Science Synthesis to Support Forest Plan Revision in the Sierra Nevada and Southern Cascades (Long, et al. 2014). Pacific South West and Pacific North West research stations recently released a report detailing new science to help guide new land and resource management plans (LMRPs). The new rules require forests to use the best available research to execute new LMRPs. The report is a synthesis of new science relating to forest management (wildlife, soils, fire hydrology etc).
Soil Physical Properties Regulate Lethal Heating during Burning of Woody Residues (Busse, et al. 2010). Abstract: Temperatures well in excess of the lethal threshold for roots (60°C) have been measured in forest soils when woody fuels are burned. We measured soil heat profiles during 60 experimental burns, identifying changes in maximum soil temperature and heat duration above 60°C as a function of soil moisture and soil texture. A volumetric moisture content of 20% or greater quenched the heat pulse in all soils at depths of 2.5 cm and lower.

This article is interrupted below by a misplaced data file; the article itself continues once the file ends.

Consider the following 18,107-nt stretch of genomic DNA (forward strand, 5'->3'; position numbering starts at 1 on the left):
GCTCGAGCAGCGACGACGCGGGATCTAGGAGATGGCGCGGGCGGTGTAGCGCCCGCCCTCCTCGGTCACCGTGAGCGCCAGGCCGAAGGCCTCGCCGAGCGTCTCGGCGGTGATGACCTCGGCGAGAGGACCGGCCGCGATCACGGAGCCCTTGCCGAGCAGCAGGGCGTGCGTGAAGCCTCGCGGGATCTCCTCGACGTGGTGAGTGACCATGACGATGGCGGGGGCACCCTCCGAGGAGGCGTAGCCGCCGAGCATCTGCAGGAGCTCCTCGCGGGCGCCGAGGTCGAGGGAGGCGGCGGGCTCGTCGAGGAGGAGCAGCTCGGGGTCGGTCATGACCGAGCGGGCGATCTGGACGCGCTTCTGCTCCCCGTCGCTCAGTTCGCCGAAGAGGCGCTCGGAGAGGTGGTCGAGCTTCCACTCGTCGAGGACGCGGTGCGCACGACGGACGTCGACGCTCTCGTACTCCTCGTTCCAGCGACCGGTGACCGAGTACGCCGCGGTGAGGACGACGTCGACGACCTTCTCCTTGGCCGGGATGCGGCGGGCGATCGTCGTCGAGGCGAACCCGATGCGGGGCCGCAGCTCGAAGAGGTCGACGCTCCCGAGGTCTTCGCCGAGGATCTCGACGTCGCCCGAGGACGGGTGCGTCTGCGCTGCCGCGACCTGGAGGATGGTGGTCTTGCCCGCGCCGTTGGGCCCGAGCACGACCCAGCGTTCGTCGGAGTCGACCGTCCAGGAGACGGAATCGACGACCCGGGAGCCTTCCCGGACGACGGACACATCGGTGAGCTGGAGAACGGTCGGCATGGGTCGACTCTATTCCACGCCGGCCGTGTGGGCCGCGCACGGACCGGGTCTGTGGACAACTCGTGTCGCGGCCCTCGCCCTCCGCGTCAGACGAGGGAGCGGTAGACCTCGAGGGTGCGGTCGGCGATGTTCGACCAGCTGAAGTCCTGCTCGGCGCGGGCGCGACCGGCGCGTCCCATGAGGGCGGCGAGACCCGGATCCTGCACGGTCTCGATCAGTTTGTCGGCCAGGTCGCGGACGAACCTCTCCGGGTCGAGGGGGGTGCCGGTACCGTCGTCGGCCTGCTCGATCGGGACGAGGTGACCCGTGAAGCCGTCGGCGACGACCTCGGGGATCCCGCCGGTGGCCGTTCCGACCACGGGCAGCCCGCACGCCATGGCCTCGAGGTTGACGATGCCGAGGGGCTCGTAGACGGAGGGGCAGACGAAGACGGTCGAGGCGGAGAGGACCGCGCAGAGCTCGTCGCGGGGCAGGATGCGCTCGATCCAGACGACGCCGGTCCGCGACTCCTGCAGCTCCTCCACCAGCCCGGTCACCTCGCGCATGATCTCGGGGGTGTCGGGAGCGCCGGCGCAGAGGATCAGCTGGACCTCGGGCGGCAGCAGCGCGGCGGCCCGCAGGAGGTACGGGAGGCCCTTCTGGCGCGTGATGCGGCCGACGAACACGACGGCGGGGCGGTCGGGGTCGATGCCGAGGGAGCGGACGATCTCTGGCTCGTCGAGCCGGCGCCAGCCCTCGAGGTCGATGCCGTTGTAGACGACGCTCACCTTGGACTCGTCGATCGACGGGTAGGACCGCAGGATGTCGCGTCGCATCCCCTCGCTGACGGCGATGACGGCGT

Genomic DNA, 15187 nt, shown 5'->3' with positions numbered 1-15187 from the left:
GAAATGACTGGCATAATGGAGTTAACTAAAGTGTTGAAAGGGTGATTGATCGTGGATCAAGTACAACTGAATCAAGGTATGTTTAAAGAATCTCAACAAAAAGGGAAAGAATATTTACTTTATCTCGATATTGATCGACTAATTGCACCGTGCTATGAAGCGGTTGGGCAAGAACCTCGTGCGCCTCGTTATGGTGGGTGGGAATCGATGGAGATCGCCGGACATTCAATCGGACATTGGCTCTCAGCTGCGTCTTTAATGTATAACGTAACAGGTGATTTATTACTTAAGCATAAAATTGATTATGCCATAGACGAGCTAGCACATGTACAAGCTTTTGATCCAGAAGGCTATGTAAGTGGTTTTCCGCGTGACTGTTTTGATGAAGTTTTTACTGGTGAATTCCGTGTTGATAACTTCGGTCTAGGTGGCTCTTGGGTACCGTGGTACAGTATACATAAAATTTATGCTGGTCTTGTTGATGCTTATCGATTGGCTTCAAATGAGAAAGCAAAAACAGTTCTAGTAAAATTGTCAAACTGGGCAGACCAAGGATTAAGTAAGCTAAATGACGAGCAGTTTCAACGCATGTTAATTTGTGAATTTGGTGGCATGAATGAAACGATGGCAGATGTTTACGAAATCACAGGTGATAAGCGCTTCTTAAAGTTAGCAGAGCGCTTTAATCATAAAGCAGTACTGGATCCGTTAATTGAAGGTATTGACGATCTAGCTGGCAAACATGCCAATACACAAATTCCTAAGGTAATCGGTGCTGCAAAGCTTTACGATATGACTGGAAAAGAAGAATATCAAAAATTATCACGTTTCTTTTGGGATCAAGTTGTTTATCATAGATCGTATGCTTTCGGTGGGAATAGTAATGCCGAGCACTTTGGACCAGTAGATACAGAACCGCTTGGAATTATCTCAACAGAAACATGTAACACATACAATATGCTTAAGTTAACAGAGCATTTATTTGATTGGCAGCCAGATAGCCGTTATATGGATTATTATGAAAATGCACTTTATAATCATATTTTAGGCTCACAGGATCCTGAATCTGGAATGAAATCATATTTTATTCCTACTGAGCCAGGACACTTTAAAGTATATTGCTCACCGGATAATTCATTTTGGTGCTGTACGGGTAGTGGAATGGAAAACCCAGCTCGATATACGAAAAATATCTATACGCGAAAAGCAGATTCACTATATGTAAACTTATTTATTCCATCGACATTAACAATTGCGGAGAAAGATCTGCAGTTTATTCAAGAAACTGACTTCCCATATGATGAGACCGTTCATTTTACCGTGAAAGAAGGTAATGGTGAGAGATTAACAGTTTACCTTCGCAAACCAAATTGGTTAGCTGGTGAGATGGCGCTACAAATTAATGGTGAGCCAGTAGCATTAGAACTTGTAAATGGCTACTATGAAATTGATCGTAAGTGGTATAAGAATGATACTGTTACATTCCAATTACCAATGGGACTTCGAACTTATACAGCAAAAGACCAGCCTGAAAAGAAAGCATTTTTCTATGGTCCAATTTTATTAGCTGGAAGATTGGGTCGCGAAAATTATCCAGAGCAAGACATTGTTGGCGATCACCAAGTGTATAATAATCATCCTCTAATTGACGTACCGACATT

February 1-3, 2011. River Restoration Northwest’s 10th Annual Symposium:
Looking Back and Moving Forward Skamania Lodge in Stevenson, WA. “Habitat Restoration and Establishment for Multiple Listed Species at a Small Project Site.” Presented by Lia Webb, Soil Scientist and Plant Ecologist. Abstract: Creek and wetland restoration can incorporate plant, animal, and habitat diversity into project design to mimic natural landscape level biodiversity on the small scale. An inclusive approach to project design is especially important for improved long-term functionality of created wetland and habitat systems. Read MORE HERE.
Nov 13, 2007. Soils-Based Evidence for a Former Salt-Marsh; Jarosite and Buried A Horizons (Humboldt County, CA), Humboldt State University Professor Susan Edinger Marshall and Wildland Soils major Rosemary Records presented a poster at the Soil Science Society of America Meeting in New Orleans, LA. Anthony Baker, of the Department of Biological Sciences, assisted the undergraduate researchers in isolating a bacterium known to create the yellow-colored mineral, jarosite, which often occurs in drained wetlands and costal marshes. Jarosite is often associated with Acid Sulfate Soils (ASS), a result of drained coastal areas. Acid sulfate soils are low pH soils that can harm aquatic life and corrode structures. Fortunately, the local field site where the jarosite was found is not acidified and is being appropriately used for beef cattle production.) Other contributing undergraduate researchers in soil microbiology and soil morphology and classification courses included Marie Petersen, David Risberg, Carrie Alexander and Adam Burdett. View the full article here.